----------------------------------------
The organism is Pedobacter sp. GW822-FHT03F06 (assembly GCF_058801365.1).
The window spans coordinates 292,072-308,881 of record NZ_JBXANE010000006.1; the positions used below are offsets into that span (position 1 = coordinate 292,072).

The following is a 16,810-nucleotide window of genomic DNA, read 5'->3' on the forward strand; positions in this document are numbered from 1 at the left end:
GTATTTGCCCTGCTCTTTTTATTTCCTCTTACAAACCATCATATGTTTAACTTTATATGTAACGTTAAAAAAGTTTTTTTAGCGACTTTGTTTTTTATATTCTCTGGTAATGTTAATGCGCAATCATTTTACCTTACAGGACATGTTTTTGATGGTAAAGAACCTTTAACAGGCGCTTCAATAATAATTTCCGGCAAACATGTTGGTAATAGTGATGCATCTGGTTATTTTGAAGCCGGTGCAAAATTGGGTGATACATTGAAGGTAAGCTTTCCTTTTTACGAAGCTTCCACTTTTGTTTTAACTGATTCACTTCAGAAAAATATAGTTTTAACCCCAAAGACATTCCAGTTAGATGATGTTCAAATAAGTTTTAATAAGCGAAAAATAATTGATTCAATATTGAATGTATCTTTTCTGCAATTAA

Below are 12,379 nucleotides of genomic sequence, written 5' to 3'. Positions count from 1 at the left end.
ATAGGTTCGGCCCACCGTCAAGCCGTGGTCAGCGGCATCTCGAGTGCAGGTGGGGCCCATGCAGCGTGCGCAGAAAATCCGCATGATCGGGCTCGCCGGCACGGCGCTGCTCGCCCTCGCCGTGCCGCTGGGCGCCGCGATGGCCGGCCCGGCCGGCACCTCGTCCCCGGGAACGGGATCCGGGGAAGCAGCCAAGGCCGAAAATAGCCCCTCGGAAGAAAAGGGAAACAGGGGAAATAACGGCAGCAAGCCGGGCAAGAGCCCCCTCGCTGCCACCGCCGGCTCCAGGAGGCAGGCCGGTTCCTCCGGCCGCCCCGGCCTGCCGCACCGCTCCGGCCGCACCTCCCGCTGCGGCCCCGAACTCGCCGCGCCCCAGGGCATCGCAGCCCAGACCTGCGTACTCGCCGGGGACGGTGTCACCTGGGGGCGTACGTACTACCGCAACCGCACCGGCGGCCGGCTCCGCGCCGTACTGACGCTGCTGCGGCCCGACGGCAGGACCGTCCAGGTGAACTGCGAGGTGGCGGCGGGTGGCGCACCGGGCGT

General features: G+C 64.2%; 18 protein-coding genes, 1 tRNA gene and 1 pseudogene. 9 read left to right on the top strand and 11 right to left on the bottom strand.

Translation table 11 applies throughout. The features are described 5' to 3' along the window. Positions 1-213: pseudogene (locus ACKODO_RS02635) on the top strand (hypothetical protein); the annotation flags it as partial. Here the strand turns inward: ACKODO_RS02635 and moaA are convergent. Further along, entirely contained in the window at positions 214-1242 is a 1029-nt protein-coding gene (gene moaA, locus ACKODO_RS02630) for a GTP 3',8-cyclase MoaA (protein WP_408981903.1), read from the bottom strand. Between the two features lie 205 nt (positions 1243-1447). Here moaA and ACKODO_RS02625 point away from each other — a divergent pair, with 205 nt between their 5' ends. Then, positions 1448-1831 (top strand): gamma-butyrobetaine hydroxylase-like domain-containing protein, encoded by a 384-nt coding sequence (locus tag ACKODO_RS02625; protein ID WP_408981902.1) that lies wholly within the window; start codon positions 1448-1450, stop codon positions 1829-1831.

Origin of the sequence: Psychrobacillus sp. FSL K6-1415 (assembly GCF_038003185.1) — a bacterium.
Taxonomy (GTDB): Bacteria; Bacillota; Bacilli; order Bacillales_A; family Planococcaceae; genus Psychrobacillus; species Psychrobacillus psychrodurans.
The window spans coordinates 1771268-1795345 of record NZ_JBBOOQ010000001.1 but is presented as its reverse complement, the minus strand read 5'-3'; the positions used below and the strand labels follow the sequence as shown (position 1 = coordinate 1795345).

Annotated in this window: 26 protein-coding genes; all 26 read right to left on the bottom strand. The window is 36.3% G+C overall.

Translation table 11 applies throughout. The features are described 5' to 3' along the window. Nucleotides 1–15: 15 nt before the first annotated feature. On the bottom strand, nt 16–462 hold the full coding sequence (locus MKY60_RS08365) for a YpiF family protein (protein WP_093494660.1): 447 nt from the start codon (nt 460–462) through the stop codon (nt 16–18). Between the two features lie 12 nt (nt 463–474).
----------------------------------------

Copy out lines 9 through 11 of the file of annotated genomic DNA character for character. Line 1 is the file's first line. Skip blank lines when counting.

Origin of the sequence: Psychrobacillus sp. FSL K6-1415 (assembly GCF_038003185.1) — a bacterium.
Taxonomy (GTDB): Bacteria; Bacillota; Bacilli; order Bacillales_A; family Planococcaceae; genus Psychrobacillus; species Psychrobacillus psychrodurans.
The window spans coordinates 1771268-1795345 of record NZ_JBBOOQ010000001.1 but is presented as its reverse complement, the minus strand read 5'-3'; the positions used below and the strand labels follow the sequence as shown (position 1 = coordinate 1795345).